Our Marketing Group develops a lobbyist website, The Truth About Tare to help pass important consumer advocacy ruling, saving consumers billions of dollars.
Our Marketing Group assisted in developing a strategic issue-oriented website to enhance an organization’s advocacy in DC. In the last year, OMG assisted Cansler Consulting in developing a new iteration of the website: The Truth About Tare. The Truth About Tare web site provided information about how meat and poultry wholesalers package their products. Some wholesalers packaged their meat products with extra water or broth in the package, which the padding or packaging absorbed, adding to the weight. The consumer was paying by the pound.
The Truth About Tare web site was part of Our Marketing Group‘s contract with Cansler Consulting, a strategic consultancy and lobbying firm in Washington, D.C. Cansler has retained OMG to not assist in marketing their own firm, but to work as sub contractors as part of Cansler Consulting for the benefit of their own clientele. This site is just one of many projects that Our Marketing Group has helped Cansler communicate their client’s facts to not only the public, but to the media and legislators.
For this particular project, all of the effort that Cansler Consulting, CACASA (California Agricultural Commissioners and Sealers Association), and Our Marketing Group generated, resulted in a new ruling that the labeling for meat products needs to be more stringent and accurate (see below for summery). This is a big win for CACASA and Cansler Consulting to get new federal guidelines instituted.
Lobbyist Website Helps Change USDA Ruling
USDA’s Food Safety and Inspection Service issued the final rule requiring labels of meat and poultry packages to contain a descriptive designation including the percentage of added solution, and the individual ingredients or multi-ingredient components in the solution listed in descending order of predominance by weight. The print for all words in the product name, including the descriptive designation, must appear in a single easy-to-read type style and color and on a single-color contrasting background. The print may appear in upper and lower case letters, with the lower case letters not smaller than one-third (\1/3\) the size of the largest letter. The percent solution must appear as a number (e.g., 15, 20, 30) with the percentage sign (%) and may be declared with the word “containing” or “contains.”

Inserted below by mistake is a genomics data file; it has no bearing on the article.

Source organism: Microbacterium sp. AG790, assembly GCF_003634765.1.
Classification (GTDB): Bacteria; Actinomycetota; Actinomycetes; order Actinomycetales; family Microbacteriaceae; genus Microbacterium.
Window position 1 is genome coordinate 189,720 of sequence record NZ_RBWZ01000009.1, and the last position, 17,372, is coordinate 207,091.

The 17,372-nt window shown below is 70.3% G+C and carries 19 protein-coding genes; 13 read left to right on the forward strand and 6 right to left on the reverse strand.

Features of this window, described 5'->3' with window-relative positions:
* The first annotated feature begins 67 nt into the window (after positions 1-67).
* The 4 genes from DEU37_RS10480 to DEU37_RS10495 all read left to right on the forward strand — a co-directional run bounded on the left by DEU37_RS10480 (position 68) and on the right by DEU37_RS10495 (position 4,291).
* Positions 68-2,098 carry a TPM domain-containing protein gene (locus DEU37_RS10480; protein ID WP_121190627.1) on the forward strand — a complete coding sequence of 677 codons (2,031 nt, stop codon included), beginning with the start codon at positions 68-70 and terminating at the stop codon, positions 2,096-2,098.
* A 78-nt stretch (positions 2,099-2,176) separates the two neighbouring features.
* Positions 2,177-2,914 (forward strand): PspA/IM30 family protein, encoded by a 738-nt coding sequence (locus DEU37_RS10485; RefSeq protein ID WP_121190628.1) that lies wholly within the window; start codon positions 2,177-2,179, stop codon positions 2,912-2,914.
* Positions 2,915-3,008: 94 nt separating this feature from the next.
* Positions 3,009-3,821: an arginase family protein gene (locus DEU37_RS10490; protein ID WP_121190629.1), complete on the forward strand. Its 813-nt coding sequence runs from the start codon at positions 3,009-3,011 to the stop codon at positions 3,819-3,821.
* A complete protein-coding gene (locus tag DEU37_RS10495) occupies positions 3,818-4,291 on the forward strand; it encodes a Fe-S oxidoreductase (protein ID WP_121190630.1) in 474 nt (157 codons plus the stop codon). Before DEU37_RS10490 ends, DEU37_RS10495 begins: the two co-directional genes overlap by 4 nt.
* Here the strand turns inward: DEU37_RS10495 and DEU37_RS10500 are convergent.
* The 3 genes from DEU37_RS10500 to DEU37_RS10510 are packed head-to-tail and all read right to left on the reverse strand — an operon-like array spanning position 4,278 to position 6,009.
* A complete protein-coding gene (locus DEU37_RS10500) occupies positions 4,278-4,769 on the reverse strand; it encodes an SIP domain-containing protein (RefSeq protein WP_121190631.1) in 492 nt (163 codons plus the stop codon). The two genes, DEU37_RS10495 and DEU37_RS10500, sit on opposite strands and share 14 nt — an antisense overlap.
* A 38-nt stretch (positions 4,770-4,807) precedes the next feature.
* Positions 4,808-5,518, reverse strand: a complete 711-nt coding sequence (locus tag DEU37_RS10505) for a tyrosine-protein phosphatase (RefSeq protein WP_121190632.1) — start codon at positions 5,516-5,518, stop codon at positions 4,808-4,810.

Under this final rule, the word “enhanced” is not allowed in the product name. The Agency is also removing the standard of identity regulation for “ready-to-cook poultry products to which solutions are added”.
FSIS’ labeling rules run on two-year cycles, so a labeling requirement in 2013 or 2014 would be implemented in 2016. Attached is the final rule. Of note, FSIS specifically mentioned CACASA’s arguments in the final rule as having significantly influenced their decisions. “The CACASA petition stated that in 2006, California Weights and Measures officials conducted a study that indicated that consumers, because they pay for the solution added to products, pay an estimated $246 million for the added solution in California alone. CACASA then estimated, assuming that California has an approximate market share of 12%, that the impact to consumers nationwide is projected at $2 billion annually.”
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